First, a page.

You Do Know That There's More Than One Way To Tie Necktie, Right?
A lot of men only learn one knot their entire lives—and one of them might be you. That ends today.
What are the different ways to tie a necktie?
There are the classics like the four-in-hand, the full windsor and the half windsor, as well as more adventurous ways like the Prince Albert, Eldgredge and the Trinity Knot. You can't call yourself a well-dressed man until you know how to tie a necktie. It is so much more than an obligatory work attire component, and if executed with attention, it’s an important detail that can make or break your wardrobe.
First, decide on the right knot depending on your shirt collar, face shape, and the occasion. For example, you would wear an Eldredge knot to your company mixer, but not to a board meeting. Here's the lowdown on the different tie knots, and a handy visual guide.
Chances are, this is the knot your father taught you to do when you were a boy. Versatile and slender, the four in hand is the most popular tie knot, and rightfully so. It's slightly asymmetrical shape makes it easier to wear in more relaxed occasions, as opposed to the Windsor. It’s also a bit simpler than the Windsor knots and will look good in outfits that don’t require a tuxedo.
Also known simply as the Windsor, this knot wasn’t actually worn by the Duke of Windsor. Instead, the royal favored a four-in-hand knot with extra thick and wide ties. Usually worn with a wide-spread shirt collar, the Windsor knot was invented by the adoring public who wanted to emulate the Duke's knot style, resulting in a symmetrical and firm knot. Worn to highly formal and important events, this style exudes power, authority, and confidence. Best paired with a classic, long silk tie and will suit men with strong face shapes and wide necks.
Contrary to its name, the Half Windsor knot is about three fourths smaller than the Windsor knot. It’s the relaxed and modest brother of the full Windsor, which makes it better for slightly more casual occasions than the former. The Half Windsor will suit tall men and will pair best with medium-width collars. Wear it to that coveted job interview, or during an important business meeting.
The simple knot is, in a nutshell, the smaller and more symmetrical version of the four-in-hand. It's also the knot to use with a skinny tie, in which case, you must absolutely wear a skinny suit with. The simple knot is also best for tall guys who need extra length.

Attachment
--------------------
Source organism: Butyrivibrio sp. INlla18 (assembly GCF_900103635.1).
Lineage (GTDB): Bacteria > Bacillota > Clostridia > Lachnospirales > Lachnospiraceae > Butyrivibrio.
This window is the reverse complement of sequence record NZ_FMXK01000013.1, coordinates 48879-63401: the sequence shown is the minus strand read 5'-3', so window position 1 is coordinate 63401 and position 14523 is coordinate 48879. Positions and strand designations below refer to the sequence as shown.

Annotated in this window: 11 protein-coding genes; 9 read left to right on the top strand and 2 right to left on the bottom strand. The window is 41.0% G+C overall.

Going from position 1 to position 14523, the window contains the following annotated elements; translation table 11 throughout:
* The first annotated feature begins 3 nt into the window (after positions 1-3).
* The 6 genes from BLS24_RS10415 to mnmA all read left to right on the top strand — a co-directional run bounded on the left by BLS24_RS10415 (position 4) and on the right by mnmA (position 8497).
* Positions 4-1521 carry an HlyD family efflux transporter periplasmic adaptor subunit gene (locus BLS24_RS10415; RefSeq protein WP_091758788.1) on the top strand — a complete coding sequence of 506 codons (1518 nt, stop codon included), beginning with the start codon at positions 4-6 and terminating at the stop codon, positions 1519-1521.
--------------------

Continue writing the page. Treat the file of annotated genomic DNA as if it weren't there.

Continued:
A bow tie is synonymous with elegance. A staple of the black and white-tie dress codes, it’s de rigueur for tuxedos. In recent times, however, the bow tie has also been figuring in men’s everyday wear. Whatever the case, be bold and stand out from the crowd with a bow tie. And for the love of James Bond, stay away from the clip-on.
Never wear a clip-on again with this guide (complete with GIFs!).
IF YOU'RE FEELING ADVENTUROUS
Prince Albert Knot
Others call this knot the double four-in-hand knot because that’s essentially what it is: a four-in-hand with an extra loop. It’s that little extra detail that makes all the difference, with a slender and more polished look, and a pronounced dimple. The knot is as regal as its name suggests: it’s for men who don’t mind adding more panache to their usual business wear, and the more sartorially conscious gents.
Simply put, the Eldredge knot is bold and edgy. It’s great for a conversation piece at a party—people will either love it or hate it. Some might praise you for your ability to think out of the box, while others may wonder why one would even mess with a classic. You have to have guts to pull it off. Wear with caution, but whatever you do, do not wear this with stripes.
Named after café patrons who styled their ties this way in the early 20th century, it’s another one of those knot styles that places showmanship over style. Only wear to casual or social events.
A favorite of tie aficionados who want to flaunt their knot-tying skills, the trinity knot features a three-way symmetrical design that resembles the Celtic trinity design. As the knot is the star of the ensemble, this style suits a plain, solid tie best.